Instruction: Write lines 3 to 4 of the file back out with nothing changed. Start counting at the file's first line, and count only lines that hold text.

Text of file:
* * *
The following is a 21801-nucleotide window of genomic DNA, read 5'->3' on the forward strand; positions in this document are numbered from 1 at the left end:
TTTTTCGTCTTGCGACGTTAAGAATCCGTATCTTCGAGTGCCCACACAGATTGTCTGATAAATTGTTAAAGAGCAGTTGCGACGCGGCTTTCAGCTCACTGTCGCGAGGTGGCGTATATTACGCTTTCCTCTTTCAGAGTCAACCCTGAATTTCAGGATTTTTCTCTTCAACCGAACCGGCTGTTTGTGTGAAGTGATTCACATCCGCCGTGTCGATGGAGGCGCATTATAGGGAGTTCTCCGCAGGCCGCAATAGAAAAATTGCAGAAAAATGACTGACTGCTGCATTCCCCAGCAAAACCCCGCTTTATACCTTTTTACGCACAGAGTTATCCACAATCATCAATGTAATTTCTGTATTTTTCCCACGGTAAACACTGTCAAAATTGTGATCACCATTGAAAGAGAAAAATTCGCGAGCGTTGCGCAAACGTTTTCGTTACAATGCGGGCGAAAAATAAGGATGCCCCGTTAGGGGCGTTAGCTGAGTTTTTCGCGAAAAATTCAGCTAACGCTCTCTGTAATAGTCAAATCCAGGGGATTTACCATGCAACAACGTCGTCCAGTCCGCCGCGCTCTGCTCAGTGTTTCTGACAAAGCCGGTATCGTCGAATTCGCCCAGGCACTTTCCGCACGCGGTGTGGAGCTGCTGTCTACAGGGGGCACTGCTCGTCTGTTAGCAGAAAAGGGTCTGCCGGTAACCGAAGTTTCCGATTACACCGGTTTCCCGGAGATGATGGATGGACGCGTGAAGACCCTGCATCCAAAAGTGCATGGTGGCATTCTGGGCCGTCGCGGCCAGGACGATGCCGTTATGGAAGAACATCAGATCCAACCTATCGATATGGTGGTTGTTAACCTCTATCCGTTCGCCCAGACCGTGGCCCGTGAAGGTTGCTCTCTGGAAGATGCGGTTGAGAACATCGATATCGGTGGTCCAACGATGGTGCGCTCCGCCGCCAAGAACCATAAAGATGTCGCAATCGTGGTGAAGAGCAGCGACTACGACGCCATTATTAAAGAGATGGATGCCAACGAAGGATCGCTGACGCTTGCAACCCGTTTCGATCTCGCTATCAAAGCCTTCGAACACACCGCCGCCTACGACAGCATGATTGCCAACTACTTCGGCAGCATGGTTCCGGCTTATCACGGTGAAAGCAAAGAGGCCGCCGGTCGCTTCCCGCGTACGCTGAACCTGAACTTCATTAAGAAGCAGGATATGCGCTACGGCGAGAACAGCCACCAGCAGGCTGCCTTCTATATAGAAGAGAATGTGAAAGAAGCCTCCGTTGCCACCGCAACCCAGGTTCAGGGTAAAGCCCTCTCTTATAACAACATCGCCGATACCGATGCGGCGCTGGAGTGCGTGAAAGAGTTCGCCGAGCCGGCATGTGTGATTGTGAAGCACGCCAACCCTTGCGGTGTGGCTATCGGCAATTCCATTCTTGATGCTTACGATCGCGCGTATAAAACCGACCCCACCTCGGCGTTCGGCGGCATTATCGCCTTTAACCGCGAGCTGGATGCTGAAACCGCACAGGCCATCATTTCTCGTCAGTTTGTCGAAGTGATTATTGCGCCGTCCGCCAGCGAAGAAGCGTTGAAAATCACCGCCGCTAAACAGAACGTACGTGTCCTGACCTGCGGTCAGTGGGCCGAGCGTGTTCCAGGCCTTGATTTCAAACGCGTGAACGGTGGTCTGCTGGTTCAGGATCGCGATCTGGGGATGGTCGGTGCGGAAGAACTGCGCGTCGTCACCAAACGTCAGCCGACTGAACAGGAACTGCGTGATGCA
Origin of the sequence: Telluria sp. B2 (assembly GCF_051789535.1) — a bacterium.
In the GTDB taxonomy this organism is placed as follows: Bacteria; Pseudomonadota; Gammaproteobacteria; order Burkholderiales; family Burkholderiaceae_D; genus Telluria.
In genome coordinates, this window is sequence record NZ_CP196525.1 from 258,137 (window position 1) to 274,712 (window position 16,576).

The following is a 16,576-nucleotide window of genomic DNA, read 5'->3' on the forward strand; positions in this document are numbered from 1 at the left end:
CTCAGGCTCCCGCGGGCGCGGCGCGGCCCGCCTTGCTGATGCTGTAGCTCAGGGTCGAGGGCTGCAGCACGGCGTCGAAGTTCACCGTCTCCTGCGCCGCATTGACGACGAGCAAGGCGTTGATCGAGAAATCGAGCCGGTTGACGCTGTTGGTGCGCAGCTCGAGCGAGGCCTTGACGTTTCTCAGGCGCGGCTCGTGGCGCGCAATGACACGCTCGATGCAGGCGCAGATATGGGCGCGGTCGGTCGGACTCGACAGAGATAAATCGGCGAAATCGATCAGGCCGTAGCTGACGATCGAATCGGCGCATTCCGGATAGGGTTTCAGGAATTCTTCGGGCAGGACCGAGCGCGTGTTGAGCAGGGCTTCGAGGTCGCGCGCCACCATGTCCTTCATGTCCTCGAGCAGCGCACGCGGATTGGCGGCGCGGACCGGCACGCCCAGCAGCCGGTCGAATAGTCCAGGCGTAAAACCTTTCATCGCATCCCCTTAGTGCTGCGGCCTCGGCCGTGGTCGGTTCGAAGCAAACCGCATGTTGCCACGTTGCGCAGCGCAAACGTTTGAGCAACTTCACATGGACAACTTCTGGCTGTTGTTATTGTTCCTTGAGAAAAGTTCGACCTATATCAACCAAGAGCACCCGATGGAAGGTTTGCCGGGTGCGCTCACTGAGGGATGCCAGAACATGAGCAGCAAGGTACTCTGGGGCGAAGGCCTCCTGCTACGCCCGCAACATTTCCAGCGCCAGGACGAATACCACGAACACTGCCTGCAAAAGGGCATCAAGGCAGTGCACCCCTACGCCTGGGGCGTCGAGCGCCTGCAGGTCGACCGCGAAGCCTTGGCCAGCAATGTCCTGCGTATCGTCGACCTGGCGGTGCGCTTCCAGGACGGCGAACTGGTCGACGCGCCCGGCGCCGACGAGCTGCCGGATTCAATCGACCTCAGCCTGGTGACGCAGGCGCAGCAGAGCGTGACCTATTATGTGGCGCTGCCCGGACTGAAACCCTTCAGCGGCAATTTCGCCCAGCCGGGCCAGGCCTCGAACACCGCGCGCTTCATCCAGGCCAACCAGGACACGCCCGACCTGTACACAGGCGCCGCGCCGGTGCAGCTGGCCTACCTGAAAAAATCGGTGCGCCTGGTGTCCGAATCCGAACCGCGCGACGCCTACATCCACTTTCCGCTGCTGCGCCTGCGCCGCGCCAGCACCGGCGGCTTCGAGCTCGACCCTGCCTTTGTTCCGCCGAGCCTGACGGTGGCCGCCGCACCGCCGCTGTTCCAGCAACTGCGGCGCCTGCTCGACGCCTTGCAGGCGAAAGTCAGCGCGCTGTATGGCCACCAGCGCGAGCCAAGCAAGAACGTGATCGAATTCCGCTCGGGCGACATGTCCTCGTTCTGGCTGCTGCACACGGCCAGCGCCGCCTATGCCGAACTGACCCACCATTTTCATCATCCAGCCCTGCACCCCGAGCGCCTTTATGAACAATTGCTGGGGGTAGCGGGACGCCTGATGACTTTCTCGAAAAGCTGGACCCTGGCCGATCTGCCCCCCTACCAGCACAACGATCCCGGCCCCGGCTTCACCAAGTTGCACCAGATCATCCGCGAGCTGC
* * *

Origin of the sequence: Telluria sp. B2 (assembly GCF_051789535.1) — a bacterium.
In the GTDB taxonomy this organism is placed as follows: Bacteria; Pseudomonadota; Gammaproteobacteria; order Burkholderiales; family Burkholderiaceae_D; genus Telluria.